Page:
What the coronavirus teaches us about climate change

The coronavirus, which began in Wuhan, China has spread to nearly every country on the planet.

Nora Fellas

The coronavirus, which began in Wuhan, China has spread to nearly every country on the planet.

Nora Fellas, Opinion Lead Editor

If you had told me in February that I would have been in self-quarantine for the last two weeks and stuck in my house for the foreseeable future, I wouldn’t have believed you. Despite the headlines about the coronavirus in China, which has been reporting cases since December 2019, most Americans continued as normal until early March. 

It seems we can’t understand the impact of something until we feel it firsthand, and instead many of us dismissed it a far away problem, or even as the “Chinese virus,” as President Trump called it on Twitter. While this is not only insensitive, given the hate many Asian people have faced as the virus spreads, it also ignores the fact that in our globalized world, a virus that affects one country affects us all. 

On March 11, the World Health Organization classified the coronavirus as a pandemic, inspiring schools across the nation to close their doors and move to online learning. Now, over 100 million Americans are staying home according to The Washington Post, something that seemed unfathomable a month ago. 

We have gone from headlines about the virus, to empty grocery stores, furloughed employees, a tanked stock market, a shortage of medical supplies, exhausted healthcare workers and no end in sight. 

The mass panic and fast spread of the virus was caused in part by the United States’s abysmal response, as Trump called it a “hoax” at a rally in South Carolina on February 28, and refused to mobilize test kits. It wasn’t until it was classified as a pandemic, that Trump and the rest of his administration began to take it more seriously, and because of our slow start, the United States has the potential to become the next Italy, despite having a few months warning, according to USA Today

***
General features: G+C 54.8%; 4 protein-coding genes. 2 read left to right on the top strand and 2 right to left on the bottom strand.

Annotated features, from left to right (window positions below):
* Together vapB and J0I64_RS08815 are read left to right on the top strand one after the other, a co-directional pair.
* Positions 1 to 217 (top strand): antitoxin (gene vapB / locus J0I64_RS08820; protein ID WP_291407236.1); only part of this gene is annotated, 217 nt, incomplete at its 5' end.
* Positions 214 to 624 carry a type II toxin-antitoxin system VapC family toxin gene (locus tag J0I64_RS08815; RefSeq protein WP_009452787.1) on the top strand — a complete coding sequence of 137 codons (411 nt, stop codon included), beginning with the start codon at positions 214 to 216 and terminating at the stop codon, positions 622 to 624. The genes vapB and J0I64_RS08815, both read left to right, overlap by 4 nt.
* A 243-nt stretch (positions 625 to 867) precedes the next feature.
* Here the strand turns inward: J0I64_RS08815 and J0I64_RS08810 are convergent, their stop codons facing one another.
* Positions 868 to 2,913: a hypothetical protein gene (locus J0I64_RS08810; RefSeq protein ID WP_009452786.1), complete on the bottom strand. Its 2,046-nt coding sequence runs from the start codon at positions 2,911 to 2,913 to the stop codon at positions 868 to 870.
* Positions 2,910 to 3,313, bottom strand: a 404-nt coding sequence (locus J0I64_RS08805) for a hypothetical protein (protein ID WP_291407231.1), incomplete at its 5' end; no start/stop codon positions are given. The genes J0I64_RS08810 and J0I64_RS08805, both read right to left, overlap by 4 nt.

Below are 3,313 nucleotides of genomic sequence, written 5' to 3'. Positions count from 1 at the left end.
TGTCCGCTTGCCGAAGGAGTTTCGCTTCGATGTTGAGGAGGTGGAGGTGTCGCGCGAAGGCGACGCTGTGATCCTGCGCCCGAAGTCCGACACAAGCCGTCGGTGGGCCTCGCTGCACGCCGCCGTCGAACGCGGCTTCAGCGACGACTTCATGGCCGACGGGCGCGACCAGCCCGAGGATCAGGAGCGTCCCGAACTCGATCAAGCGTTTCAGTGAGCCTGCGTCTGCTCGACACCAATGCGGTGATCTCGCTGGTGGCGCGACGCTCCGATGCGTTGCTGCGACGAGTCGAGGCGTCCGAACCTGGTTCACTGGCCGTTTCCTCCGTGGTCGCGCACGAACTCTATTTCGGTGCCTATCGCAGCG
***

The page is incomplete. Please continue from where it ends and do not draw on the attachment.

The outbreak of the coronavirus can be compared to the growing concerns around climate change. Just like the virus, climate change worsens gradually, but eventually, it has the potential to drastically alter life as we know it: cities like Venice, Italy being swept underwater, or glaciers melting and reviving devastating plagues. Until it does, however, it is easy for us to ignore. The planet gets hotter every year, we have more natural disasters, more animals become endangered – but as long as our own towns and cities aren’t hit, we don’t have to think about it. 

Thus, the United States continues to ignore the effects – leaving the Paris Climate Agreement in 2017 – and is one of the worst contributors to the growing emergency – emitting more than our fair share of carbon dioxide. And the effects are mostly localized in poor island nations, former colonies of the Western imperial powers that continue to pollute the planet, so what do Americans have to worry about? 

Well, climate change, like the virus will eventually affect everyone; as clichéd as it sounds, we all live on the same planet. So, instead of waiting for a pandemic-level climate disaster, as if it’s inevitable, let’s learn from the spread of the coronavirus, and redouble our efforts to stopping climate change. 

Unlike the coronavirus, where experts predict a vaccine will eventually be manufactured — even if it takes over a year — there is no vaccine for climate change, once it reaches its tipping point. And just like social distancing, washing our hands, and wearing masks, we know what steps we can take to prevent the spread of climate change. For example, we must reduce our carbon footprint, ideally through legislation that incentivizes greener industrial practices and reduce our reliance on fossil fuels through the use of alternative energy forms, like wind and solar. 

Whilst right now addressing the coronavirus is the priority of the world, once the pandemic is over, we need to prioritize fighting our other shared enemy: climate change.